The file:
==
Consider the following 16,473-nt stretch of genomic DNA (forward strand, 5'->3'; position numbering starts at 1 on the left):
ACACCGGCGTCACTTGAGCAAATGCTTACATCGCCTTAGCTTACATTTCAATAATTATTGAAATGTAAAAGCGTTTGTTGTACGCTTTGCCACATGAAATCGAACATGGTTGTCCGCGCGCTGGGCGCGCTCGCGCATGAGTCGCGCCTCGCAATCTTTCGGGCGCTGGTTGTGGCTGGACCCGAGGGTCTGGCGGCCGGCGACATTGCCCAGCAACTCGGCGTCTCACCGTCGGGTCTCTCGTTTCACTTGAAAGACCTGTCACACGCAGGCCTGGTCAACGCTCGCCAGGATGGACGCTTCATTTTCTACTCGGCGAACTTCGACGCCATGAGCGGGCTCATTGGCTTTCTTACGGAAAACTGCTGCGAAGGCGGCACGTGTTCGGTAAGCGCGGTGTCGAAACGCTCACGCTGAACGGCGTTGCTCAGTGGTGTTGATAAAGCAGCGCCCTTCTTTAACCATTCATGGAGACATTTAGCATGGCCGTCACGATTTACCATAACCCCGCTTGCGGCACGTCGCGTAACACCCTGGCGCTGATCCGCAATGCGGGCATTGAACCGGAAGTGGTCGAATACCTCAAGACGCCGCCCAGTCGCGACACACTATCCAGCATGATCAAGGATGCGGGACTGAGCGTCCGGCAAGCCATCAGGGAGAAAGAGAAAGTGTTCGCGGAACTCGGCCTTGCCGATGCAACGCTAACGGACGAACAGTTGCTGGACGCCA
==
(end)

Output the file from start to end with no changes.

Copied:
Consider the following 16,473-nt stretch of genomic DNA (forward strand, 5'->3'; position numbering starts at 1 on the left):
ACACCGGCGTCACTTGAGCAAATGCTTACATCGCCTTAGCTTACATTTCAATAATTATTGAAATGTAAAAGCGTTTGTTGTACGCTTTGCCACATGAAATCGAACATGGTTGTCCGCGCGCTGGGCGCGCTCGCGCATGAGTCGCGCCTCGCAATCTTTCGGGCGCTGGTTGTGGCTGGACCCGAGGGTCTGGCGGCCGGCGACATTGCCCAGCAACTCGGCGTCTCACCGTCGGGTCTCTCGTTTCACTTGAAAGACCTGTCACACGCAGGCCTGGTCAACGCTCGCCAGGATGGACGCTTCATTTTCTACTCGGCGAACTTCGACGCCATGAGCGGGCTCATTGGCTTTCTTACGGAAAACTGCTGCGAAGGCGGCACGTGTTCGGTAAGCGCGGTGTCGAAACGCTCACGCTGAACGGCGTTGCTCAGTGGTGTTGATAAAGCAGCGCCCTTCTTTAACCATTCATGGAGACATTTAGCATGGCCGTCACGATTTACCATAACCCCGCTTGCGGCACGTCGCGTAACACCCTGGCGCTGATCCGCAATGCGGGCATTGAACCGGAAGTGGTCGAATACCTCAAGACGCCGCCCAGTCGCGACACACTATCCAGCATGATCAAGGATGCGGGACTGAGCGTCCGGCAAGCCATCAGGGAGAAAGAGAAAGTGTTCGCGGAACTCGGCCTTGCCGATGCAACGCTAACGGACGAACAGTTGCTGGACGCCA